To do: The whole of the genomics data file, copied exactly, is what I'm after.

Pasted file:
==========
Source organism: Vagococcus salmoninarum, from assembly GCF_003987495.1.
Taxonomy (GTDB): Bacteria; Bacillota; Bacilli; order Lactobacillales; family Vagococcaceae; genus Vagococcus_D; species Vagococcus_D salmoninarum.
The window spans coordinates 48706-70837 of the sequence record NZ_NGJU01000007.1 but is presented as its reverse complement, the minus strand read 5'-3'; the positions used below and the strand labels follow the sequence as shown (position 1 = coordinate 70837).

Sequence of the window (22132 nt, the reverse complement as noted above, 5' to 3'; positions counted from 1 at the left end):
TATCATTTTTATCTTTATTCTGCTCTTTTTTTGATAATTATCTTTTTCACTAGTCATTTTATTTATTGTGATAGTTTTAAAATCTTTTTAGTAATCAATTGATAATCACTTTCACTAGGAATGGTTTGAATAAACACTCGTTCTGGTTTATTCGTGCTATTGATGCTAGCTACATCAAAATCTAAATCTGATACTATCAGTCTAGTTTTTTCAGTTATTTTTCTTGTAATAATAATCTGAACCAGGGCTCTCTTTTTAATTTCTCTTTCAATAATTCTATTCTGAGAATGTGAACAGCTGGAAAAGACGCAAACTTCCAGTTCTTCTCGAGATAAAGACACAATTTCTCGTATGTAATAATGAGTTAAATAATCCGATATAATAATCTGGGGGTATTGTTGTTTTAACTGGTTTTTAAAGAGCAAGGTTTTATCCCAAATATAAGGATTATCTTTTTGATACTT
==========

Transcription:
Source organism: Vagococcus salmoninarum, from assembly GCF_003987495.1.
Taxonomy (GTDB): Bacteria; Bacillota; Bacilli; order Lactobacillales; family Vagococcaceae; genus Vagococcus_D; species Vagococcus_D salmoninarum.
The window spans coordinates 48706-70837 of the sequence record NZ_NGJU01000007.1 but is presented as its reverse complement, the minus strand read 5'-3'; the positions used below and the strand labels follow the sequence as shown (position 1 = coordinate 70837).

Sequence of the window (22132 nt, the reverse complement as noted above, 5' to 3'; positions counted from 1 at the left end):
TATCATTTTTATCTTTATTCTGCTCTTTTTTTGATAATTATCTTTTTCACTAGTCATTTTATTTATTGTGATAGTTTTAAAATCTTTTTAGTAATCAATTGATAATCACTTTCACTAGGAATGGTTTGAATAAACACTCGTTCTGGTTTATTCGTGCTATTGATGCTAGCTACATCAAAATCTAAATCTGATACTATCAGTCTAGTTTTTTCAGTTATTTTTCTTGTAATAATAATCTGAACCAGGGCTCTCTTTTTAATTTCTCTTTCAATAATTCTATTCTGAGAATGTGAACAGCTGGAAAAGACGCAAACTTCCAGTTCTTCTCGAGATAAAGACACAATTTCTCGTATGTAATAATGAGTTAAATAATCCGATATAATAATCTGGGGGTATTGTTGTTTTAACTGGTTTTTAAAGAGCAAGGTTTTATCCCAAATATAAGGATTATCTTTTTGATACTT